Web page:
In a recent column distinguished Christian ethicist David Gushee of Mercer University invoked the thought of English philosopher John Locke to explain his reaction to President Obama’s decision to not defend the Defense of Marriage Act (DOMA). That Act, signed into law by President Clinton in 1996, reaffirmed at the federal level what had until recently been the prevailing understanding at every level of American government since the colonies: marriage consists of a union between a man and a woman. DOMA also stated that no state would be required under the full faith and credit clause of the Constitution to recognize same-sex marriages licensed in another state. (For more on Obama’s DOMA decision, see articles in Public Discourse by Gerard Bradley and Matthew Franck.)

Gushee’s argument can be summed up as follows. First, John Locke’s political philosophy calls for an extremely limited role for the state with regard to moral and religious matters. Such a view does not allow government to use coercion to enforce convictions about the good life apart from what is necessary for basic protections for life, liberty, and property. Second, our own constitutional order established in 1791 with the passage of the Bill of Rights was fundamentally Lockean rather than Christian. Third, Christianity’s fading influence with regard to publicly enforced morality has been eclipsed by the Lockean conception, and so the Lockean view will, and should, govern our nation’s view on same-sex marriage. The Christian should, finally then, appeal to his faith with regard to sexual ethics privately but accede to the Lockean understanding when it comes to guidance for how to think about same-sex marriage as a matter of public policy.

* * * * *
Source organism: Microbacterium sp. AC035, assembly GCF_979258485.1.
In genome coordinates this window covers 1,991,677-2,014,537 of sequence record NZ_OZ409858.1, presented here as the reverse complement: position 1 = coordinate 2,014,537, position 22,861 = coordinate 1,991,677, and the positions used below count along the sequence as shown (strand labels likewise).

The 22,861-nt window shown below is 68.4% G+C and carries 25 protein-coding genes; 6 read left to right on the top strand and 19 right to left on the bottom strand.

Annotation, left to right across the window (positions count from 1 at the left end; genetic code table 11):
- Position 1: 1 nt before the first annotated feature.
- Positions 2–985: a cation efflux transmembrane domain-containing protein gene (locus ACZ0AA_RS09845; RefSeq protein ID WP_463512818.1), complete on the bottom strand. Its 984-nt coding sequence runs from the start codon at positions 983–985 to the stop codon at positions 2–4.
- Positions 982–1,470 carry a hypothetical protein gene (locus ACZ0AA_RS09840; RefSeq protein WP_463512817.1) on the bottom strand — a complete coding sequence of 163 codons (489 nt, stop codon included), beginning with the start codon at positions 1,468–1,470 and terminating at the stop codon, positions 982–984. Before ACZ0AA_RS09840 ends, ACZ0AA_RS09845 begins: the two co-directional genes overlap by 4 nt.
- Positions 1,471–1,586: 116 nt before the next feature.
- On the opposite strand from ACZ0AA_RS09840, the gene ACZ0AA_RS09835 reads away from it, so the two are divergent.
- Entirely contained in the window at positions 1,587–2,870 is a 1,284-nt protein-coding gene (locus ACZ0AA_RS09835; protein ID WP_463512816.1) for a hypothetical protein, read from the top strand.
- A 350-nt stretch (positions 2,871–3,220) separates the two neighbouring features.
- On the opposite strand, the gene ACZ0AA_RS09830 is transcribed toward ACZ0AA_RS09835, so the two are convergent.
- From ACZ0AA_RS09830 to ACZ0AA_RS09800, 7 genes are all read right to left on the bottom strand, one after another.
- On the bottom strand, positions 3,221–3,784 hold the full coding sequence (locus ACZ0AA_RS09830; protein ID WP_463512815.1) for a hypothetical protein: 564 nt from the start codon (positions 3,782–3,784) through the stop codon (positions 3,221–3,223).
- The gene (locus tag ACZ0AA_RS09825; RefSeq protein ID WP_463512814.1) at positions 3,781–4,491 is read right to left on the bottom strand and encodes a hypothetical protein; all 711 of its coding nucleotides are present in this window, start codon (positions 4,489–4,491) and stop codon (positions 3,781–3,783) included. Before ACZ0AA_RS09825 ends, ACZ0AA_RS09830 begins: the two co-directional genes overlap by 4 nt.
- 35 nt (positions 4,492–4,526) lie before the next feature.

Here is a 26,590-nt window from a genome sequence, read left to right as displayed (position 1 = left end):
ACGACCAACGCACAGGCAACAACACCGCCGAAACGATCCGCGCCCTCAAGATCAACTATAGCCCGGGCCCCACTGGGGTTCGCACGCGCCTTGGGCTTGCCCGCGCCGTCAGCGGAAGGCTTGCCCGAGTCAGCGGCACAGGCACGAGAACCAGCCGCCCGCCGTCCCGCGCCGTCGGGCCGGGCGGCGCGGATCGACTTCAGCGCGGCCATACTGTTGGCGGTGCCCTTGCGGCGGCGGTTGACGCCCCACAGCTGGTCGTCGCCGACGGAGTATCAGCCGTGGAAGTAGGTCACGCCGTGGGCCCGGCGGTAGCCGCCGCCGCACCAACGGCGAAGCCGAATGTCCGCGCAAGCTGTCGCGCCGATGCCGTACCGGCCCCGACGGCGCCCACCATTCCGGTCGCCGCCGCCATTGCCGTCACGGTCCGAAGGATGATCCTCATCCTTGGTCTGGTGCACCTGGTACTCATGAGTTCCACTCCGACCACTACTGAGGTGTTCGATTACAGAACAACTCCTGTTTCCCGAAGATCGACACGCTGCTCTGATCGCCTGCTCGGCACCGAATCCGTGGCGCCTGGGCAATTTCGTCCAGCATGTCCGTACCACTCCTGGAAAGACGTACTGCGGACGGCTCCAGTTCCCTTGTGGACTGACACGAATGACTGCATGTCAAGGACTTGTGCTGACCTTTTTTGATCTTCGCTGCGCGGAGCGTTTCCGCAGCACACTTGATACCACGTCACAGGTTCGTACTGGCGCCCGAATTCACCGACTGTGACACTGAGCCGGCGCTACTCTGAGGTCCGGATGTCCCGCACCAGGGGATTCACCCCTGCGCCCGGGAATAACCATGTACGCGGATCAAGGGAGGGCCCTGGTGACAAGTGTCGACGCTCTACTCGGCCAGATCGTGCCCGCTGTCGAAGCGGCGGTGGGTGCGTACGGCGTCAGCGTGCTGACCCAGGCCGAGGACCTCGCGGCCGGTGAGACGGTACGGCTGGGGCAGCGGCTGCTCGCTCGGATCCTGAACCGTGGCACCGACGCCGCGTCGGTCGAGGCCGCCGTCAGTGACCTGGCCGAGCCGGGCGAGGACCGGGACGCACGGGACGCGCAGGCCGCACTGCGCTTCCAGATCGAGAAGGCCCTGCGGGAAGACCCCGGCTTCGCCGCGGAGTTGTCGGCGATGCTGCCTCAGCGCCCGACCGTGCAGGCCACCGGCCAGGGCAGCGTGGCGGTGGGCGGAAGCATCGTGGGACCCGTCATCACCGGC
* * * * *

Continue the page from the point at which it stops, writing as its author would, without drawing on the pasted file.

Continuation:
Gushee is quite right to point out that a crucial part of Locke’s project was to protect religious belief and practice from the meddling of government. Apart from that, however, nearly every component of his argument is wrong or, at best, very misleading. First, he is mistaken in asserting that Locke’s conception of government ruled out what we call morals legislation. Throughout his many works Locke emphatically denied that adopting religious toleration meant tolerating what he referred to, sans euphemism, as adultery, debauchery, sodomy, and promiscuity. Professor Gushee reports that it is his reading of Locke’s Second Treatise that has revolutionized his approach to public policy, but Professor Gushee should also read Locke’s First Treatise, section 59, where he writes that adultery and sodomy violate the law of nature because they threaten the “security of the marriage bed,” which he links explicitly to procreation.

Not only does Locke condemn these activities morally, he insists on a role for government to prohibit them legally, and not because of any special revelation. In a particularly telling passage in Locke’s famous Letter Concerning Toleration, Locke responds to an objection that if government cannot enforce religious truth it will open the floodgates to all sorts of strange and immoral religious practices:

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If some congregations should have a mind to sacrifice infants, or, as the primitive Christians were falsely accused, lustfully pollute themselves in promiscuous uncleanness, or practise any other such heinous enormities, is the magistrate obliged to tolerate them, because they are committed in a religious assembly? I answer, No. These things are not lawful in the ordinary course of life, nor in any private house; and therefore neither are they so in the worship of God, or in any religious meeting. [emphasis added]